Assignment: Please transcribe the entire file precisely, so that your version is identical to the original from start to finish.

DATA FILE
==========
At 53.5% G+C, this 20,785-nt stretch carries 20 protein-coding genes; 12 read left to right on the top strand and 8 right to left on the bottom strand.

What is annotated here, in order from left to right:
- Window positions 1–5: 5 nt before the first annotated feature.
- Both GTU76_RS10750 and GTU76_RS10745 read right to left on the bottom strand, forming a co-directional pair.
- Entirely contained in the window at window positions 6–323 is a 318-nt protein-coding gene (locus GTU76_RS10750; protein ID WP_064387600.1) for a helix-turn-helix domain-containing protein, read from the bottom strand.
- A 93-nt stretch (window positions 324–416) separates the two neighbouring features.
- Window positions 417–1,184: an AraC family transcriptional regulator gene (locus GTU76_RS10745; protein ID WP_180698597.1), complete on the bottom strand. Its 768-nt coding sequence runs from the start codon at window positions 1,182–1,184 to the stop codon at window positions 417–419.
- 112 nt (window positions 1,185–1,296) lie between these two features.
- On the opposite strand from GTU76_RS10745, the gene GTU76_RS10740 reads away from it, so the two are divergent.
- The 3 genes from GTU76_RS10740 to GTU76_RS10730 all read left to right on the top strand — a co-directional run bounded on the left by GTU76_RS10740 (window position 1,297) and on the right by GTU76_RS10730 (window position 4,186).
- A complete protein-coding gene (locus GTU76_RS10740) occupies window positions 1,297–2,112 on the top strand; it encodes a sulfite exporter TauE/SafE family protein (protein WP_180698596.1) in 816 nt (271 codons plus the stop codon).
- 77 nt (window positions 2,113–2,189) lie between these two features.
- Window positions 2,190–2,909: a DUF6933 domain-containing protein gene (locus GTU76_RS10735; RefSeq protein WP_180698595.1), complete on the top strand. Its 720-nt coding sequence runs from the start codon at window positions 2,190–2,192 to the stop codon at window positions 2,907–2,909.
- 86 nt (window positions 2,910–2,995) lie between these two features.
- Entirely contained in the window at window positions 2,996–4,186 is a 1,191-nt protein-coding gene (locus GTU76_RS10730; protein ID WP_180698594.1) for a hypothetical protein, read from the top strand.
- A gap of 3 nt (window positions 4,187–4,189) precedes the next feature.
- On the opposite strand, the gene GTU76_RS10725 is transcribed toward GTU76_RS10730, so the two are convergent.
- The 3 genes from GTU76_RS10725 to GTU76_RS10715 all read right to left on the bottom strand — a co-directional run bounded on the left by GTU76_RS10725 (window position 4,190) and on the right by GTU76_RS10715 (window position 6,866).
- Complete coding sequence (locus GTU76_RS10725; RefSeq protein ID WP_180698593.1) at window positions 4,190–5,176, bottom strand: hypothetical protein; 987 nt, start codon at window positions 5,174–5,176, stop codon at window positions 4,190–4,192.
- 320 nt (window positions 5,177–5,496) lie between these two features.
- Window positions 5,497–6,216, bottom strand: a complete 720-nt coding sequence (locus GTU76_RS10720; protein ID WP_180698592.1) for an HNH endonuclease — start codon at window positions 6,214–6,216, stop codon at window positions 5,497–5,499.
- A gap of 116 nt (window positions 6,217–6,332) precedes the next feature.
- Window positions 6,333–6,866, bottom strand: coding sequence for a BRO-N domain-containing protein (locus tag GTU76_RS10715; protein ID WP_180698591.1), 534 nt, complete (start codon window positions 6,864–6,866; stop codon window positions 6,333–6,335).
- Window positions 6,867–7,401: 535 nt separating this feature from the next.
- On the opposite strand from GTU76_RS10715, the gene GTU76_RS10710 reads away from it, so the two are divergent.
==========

At 53.5% G+C, this 20,785-nt stretch carries 20 protein-coding genes; 12 read left to right on the top strand and 8 right to left on the bottom strand.

What is annotated here, in order from left to right:
- Window positions 1–5: 5 nt before the first annotated feature.
- Both GTU76_RS10750 and GTU76_RS10745 read right to left on the bottom strand, forming a co-directional pair.
- Entirely contained in the window at window positions 6–323 is a 318-nt protein-coding gene (locus GTU76_RS10750; protein ID WP_064387600.1) for a helix-turn-helix domain-containing protein, read from the bottom strand.
- A 93-nt stretch (window positions 324–416) separates the two neighbouring features.
- Window positions 417–1,184: an AraC family transcriptional regulator gene (locus GTU76_RS10745; protein ID WP_180698597.1), complete on the bottom strand. Its 768-nt coding sequence runs from the start codon at window positions 1,182–1,184 to the stop codon at window positions 417–419.
- 112 nt (window positions 1,185–1,296) lie between these two features.
- On the opposite strand from GTU76_RS10745, the gene GTU76_RS10740 reads away from it, so the two are divergent.
- The 3 genes from GTU76_RS10740 to GTU76_RS10730 all read left to right on the top strand — a co-directional run bounded on the left by GTU76_RS10740 (window position 1,297) and on the right by GTU76_RS10730 (window position 4,186).
- A complete protein-coding gene (locus GTU76_RS10740) occupies window positions 1,297–2,112 on the top strand; it encodes a sulfite exporter TauE/SafE family protein (protein WP_180698596.1) in 816 nt (271 codons plus the stop codon).
- 77 nt (window positions 2,113–2,189) lie between these two features.
- Window positions 2,190–2,909: a DUF6933 domain-containing protein gene (locus GTU76_RS10735; RefSeq protein WP_180698595.1), complete on the top strand. Its 720-nt coding sequence runs from the start codon at window positions 2,190–2,192 to the stop codon at window positions 2,907–2,909.
- 86 nt (window positions 2,910–2,995) lie between these two features.
- Entirely contained in the window at window positions 2,996–4,186 is a 1,191-nt protein-coding gene (locus GTU76_RS10730; protein ID WP_180698594.1) for a hypothetical protein, read from the top strand.
- A gap of 3 nt (window positions 4,187–4,189) precedes the next feature.
- On the opposite strand, the gene GTU76_RS10725 is transcribed toward GTU76_RS10730, so the two are convergent.
- The 3 genes from GTU76_RS10725 to GTU76_RS10715 all read right to left on the bottom strand — a co-directional run bounded on the left by GTU76_RS10725 (window position 4,190) and on the right by GTU76_RS10715 (window position 6,866).
- Complete coding sequence (locus GTU76_RS10725; RefSeq protein ID WP_180698593.1) at window positions 4,190–5,176, bottom strand: hypothetical protein; 987 nt, start codon at window positions 5,174–5,176, stop codon at window positions 4,190–4,192.
- 320 nt (window positions 5,177–5,496) lie between these two features.
- Window positions 5,497–6,216, bottom strand: a complete 720-nt coding sequence (locus GTU76_RS10720; protein ID WP_180698592.1) for an HNH endonuclease — start codon at window positions 6,214–6,216, stop codon at window positions 5,497–5,499.
- A gap of 116 nt (window positions 6,217–6,332) precedes the next feature.
- Window positions 6,333–6,866, bottom strand: coding sequence for a BRO-N domain-containing protein (locus tag GTU76_RS10715; protein ID WP_180698591.1), 534 nt, complete (start codon window positions 6,864–6,866; stop codon window positions 6,333–6,335).
- Window positions 6,867–7,401: 535 nt separating this feature from the next.
- On the opposite strand from GTU76_RS10715, the gene GTU76_RS10710 reads away from it, so the two are divergent.